Cook Islands’ Albert Henry pardoned

The late Albert Henry

The first Cook Islands Premier the late Albert Henry, who was stripped of his knighthood and found guilty of election fraud, has been given a formal pardon by the King’s Representative Sir Tom Marsters in Rarotonga this morning.

TVNZ reports that Henry, who had been described as a leader of considerable strength, was instrumental in the Cook Islands becoming self-governing and was elected as the country’s first Premier in 1965.

Known as “Papa Premier”, after 13 years in power he was forced to resign after he was found guilty of flying voters into the Cook Islands for a general election using government funds.

He was stripped of his knighthood in April 1980.

At times a polarising figure, he also allowed controversial cancer therapist Milan Brych, who was removed from New Zealand’s register of medical practitioners and later convicted of malpractice, to set up in the island country.

But Henry’s achievements, not just for the Cook Islands but also the Pacific, were vast.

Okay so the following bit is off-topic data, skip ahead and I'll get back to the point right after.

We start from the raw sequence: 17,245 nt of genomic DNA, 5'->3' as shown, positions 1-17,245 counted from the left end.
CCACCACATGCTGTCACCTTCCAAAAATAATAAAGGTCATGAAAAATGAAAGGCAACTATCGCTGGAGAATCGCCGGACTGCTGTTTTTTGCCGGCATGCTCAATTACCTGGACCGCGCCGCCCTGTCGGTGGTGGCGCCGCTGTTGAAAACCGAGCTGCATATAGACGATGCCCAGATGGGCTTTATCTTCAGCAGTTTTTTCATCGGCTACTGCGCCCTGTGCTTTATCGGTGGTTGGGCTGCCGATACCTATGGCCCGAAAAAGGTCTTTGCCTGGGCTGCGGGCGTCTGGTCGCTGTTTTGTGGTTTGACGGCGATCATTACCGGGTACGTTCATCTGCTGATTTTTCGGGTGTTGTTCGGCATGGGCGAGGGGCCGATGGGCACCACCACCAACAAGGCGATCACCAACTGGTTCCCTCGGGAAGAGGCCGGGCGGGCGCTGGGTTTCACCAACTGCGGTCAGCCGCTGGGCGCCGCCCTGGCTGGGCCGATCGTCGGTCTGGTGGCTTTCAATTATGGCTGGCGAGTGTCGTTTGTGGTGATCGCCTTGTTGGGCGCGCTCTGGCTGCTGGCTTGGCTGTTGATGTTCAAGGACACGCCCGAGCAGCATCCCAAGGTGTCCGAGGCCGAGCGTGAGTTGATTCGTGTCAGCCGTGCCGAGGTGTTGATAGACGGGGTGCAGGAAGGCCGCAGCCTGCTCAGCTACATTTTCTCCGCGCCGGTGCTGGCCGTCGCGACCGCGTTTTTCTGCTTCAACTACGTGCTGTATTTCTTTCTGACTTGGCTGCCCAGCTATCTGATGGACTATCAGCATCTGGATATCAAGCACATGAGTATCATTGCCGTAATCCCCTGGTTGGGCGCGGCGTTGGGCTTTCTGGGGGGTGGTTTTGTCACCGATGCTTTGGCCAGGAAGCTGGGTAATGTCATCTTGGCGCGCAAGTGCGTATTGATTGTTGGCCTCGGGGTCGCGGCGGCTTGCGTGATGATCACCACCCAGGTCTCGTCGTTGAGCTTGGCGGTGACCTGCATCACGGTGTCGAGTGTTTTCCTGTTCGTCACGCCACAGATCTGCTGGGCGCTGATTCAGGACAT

He pushed hard for island leaders to have more power and more voice at the South Pacific Commission which was set up by Australia, France, The Netherlands, New Zealand, USA and the United Kingdom.

It eventually evolved into the South Pacific Forum, today known as the Pacific Islands Forum.

During one meeting he told media, “I find in this commission that there is that separation of colonial power still upheld by the commission depending on what their government would say there”.

He eventually became chair of the South Pacific Commission.

But there was no denying where his heart lay – with his people.

Henry oversaw the establishment of the House of Ariki, the chiefs of the Cook Islands, and introduced an old age pension.

He thought big, wanting to open the Cook Islands to the world and that included getting New Zealand to fund the airport development in exchange for air space control.

Rarotonga International Airport was opened in January 1974 by Queen Elizabeth.

Henry died of a heart attack in 1981 aged 73.

There have long been calls for Henry to be pardoned. In 2004 Prime Minister Robert Woonton described him as one of the country’s great sons and said his cabinet was considering legislation to pardon him, although that never eventuated. Today, in the week before the Cook Islands hosts the Pacific Islands Forum – the organisation which Henry envisioned – this has finally come to pass.